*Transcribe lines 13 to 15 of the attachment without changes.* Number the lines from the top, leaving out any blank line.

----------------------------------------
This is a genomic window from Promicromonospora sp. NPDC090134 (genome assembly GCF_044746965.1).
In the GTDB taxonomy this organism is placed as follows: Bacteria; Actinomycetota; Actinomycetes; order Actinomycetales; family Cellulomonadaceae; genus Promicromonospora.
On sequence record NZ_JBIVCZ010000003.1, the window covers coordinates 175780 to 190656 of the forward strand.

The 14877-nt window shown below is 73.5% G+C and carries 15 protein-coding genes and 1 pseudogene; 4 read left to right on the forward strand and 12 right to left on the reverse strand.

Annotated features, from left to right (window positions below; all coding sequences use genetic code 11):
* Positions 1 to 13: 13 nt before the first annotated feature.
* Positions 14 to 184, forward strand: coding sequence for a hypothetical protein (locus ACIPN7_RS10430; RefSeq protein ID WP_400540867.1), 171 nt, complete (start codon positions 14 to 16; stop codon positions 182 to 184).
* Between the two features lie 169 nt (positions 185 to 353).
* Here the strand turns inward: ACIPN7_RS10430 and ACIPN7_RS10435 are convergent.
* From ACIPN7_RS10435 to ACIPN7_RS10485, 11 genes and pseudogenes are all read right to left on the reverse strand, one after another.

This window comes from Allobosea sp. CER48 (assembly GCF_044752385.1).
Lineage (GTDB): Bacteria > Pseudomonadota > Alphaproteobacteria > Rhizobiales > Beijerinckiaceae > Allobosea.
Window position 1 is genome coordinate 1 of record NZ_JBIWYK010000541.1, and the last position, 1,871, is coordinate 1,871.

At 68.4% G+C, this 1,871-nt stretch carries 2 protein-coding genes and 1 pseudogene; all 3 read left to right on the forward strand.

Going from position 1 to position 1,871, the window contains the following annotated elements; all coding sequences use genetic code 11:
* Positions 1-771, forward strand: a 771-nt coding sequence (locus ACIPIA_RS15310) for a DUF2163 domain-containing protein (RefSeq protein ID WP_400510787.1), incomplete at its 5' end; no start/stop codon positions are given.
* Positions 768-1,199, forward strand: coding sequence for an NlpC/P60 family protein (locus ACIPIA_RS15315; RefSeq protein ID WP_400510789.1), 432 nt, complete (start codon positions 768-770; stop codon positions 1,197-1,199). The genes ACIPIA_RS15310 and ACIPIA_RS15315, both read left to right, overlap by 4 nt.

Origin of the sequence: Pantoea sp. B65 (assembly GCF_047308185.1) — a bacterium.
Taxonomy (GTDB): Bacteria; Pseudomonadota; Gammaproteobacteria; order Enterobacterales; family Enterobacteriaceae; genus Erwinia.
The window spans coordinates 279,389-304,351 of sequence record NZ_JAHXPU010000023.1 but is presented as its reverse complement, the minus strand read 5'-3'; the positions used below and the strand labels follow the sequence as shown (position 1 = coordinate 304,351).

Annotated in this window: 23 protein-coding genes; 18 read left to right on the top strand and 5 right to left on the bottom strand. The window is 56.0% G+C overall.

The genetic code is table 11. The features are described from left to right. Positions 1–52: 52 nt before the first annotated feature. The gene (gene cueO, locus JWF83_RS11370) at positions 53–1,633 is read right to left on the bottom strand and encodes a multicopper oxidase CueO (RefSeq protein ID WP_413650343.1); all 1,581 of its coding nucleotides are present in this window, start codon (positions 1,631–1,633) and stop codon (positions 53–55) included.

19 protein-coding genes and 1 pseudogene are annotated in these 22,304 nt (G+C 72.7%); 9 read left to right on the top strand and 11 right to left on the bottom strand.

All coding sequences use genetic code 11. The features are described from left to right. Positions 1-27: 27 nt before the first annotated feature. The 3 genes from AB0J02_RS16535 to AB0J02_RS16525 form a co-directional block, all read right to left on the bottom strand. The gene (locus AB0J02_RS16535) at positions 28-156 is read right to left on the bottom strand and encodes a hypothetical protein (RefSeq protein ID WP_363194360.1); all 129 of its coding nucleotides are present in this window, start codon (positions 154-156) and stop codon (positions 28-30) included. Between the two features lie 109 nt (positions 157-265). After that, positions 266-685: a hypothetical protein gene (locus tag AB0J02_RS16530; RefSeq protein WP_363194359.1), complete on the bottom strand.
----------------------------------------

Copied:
Window position 1 is genome coordinate 1 of record NZ_JBIWYK010000541.1, and the last position, 1,871, is coordinate 1,871.

At 68.4% G+C, this 1,871-nt stretch carries 2 protein-coding genes and 1 pseudogene; all 3 read left to right on the forward strand.

Going from position 1 to position 1,871, the window contains the following annotated elements; all coding sequences use genetic code 11: